Coronavirus be damned, the ramps are here. The first of the famously stinky stalks have arrived at Rick Bishop’s Mountain Sweet Berry Farm stand at Union Square Greenmarket, and although they’ve probably been snapped up already by ramp addicts who eagerly anticipate this moment the way baseball fans get hopped up for opening day, Bishop predicts a robust season. In fact, “they’re about a week early,” says the foraging farmer, who started selling ramps at Greenmarket in 1986. Back then, they went for $2.50 a bunch; now, it’s $5 a bunch, or five bunches for $20.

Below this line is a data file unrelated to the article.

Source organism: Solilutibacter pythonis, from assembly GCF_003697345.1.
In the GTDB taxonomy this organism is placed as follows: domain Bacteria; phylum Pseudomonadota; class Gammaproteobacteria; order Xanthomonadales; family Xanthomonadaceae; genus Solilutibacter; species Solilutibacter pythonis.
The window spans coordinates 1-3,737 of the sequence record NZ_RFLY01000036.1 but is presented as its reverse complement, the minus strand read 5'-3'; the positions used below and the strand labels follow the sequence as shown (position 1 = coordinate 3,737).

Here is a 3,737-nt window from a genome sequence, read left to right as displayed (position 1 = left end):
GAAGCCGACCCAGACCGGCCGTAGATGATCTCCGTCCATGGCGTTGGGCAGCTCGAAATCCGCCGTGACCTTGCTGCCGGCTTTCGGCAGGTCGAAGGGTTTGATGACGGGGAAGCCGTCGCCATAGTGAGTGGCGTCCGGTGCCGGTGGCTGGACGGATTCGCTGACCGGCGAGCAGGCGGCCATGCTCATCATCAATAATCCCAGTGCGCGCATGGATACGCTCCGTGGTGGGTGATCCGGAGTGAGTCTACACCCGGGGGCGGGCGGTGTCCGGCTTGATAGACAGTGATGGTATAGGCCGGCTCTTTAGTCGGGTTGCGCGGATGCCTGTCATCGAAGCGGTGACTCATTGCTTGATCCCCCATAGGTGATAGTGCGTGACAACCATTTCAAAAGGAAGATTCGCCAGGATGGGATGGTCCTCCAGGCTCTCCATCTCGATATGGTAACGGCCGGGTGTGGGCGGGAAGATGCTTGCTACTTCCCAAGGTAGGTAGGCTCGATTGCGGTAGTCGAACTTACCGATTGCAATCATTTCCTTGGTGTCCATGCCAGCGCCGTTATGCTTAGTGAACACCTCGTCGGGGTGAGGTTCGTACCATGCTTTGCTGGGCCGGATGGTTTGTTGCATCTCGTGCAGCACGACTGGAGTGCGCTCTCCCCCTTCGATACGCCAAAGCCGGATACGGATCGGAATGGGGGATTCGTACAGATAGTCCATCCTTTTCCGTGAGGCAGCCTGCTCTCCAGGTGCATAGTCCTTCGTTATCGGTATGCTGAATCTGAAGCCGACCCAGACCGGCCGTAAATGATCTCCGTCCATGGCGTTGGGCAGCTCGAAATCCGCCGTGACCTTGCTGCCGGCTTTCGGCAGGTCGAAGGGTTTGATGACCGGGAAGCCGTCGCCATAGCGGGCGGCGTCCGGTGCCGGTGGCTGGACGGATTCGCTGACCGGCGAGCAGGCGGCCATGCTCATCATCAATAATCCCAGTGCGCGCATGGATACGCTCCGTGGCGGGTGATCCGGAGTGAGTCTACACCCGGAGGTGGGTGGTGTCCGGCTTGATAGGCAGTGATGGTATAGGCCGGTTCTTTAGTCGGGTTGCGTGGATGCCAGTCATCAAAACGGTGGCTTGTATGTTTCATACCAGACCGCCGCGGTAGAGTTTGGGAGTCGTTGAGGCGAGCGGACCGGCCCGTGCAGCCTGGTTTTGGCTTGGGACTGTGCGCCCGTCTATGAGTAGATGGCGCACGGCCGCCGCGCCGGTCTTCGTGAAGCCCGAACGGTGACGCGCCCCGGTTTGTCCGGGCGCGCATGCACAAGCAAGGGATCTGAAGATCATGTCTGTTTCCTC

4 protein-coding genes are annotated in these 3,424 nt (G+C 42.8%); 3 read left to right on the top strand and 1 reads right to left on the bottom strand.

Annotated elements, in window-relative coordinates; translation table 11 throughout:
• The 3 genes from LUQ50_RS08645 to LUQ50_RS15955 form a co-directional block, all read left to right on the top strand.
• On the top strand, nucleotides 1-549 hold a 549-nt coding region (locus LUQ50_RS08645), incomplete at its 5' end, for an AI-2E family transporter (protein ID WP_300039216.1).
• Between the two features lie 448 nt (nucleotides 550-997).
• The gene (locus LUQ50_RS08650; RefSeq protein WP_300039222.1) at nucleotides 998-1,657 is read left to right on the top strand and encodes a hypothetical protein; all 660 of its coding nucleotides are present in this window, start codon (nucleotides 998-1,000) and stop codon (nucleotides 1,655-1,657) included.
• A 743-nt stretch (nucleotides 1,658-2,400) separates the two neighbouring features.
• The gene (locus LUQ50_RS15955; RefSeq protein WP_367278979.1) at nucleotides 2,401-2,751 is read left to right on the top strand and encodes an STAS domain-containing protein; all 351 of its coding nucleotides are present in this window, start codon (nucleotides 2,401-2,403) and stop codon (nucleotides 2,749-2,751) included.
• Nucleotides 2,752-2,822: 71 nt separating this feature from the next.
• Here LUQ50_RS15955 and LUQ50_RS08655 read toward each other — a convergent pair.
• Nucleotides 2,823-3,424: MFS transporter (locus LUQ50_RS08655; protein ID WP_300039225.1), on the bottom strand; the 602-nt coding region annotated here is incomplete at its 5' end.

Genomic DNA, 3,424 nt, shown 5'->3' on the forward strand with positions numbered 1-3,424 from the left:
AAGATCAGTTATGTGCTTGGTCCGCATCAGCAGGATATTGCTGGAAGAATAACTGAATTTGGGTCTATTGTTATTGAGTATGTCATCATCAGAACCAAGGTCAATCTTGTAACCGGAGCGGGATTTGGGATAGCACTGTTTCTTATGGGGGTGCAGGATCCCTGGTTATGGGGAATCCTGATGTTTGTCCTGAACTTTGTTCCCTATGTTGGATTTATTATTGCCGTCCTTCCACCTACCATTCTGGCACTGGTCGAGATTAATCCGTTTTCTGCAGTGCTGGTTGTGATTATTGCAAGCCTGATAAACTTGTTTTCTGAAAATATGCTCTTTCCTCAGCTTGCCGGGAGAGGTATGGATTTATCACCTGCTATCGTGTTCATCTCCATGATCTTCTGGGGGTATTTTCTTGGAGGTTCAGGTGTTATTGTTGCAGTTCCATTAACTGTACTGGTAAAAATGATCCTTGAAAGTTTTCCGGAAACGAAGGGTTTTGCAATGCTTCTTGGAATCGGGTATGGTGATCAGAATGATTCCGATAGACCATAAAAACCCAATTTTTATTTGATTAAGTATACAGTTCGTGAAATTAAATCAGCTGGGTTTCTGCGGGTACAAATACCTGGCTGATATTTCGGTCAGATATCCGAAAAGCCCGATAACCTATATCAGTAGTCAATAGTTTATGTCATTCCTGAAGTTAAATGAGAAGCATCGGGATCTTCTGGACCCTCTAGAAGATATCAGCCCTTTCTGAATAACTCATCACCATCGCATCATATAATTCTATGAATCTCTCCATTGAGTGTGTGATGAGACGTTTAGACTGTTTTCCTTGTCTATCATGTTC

Seasonally inclined New York chefs love ramps because they mark not only the end of rutabaga season but a beginning: of spring and the bounty of produce soon to come. And over the years, you’d have been hard-pressed to find a locavore menu that didn’t tout them to the point where ramp enthusiasm sometimes turned to ramp fatigue. For a while, in fact, among a certain overfed segment of the dining public, an actual anti-ramp sentiment reigned. With restaurants closed indefinitely for dine-in service, we miss the ritual. What we’d give right now to tuck into a restaurant-quality ramp risotto, or even that slightly absurd, Portlandia-worthy allium orgy, the multicourse ramp tasting menu.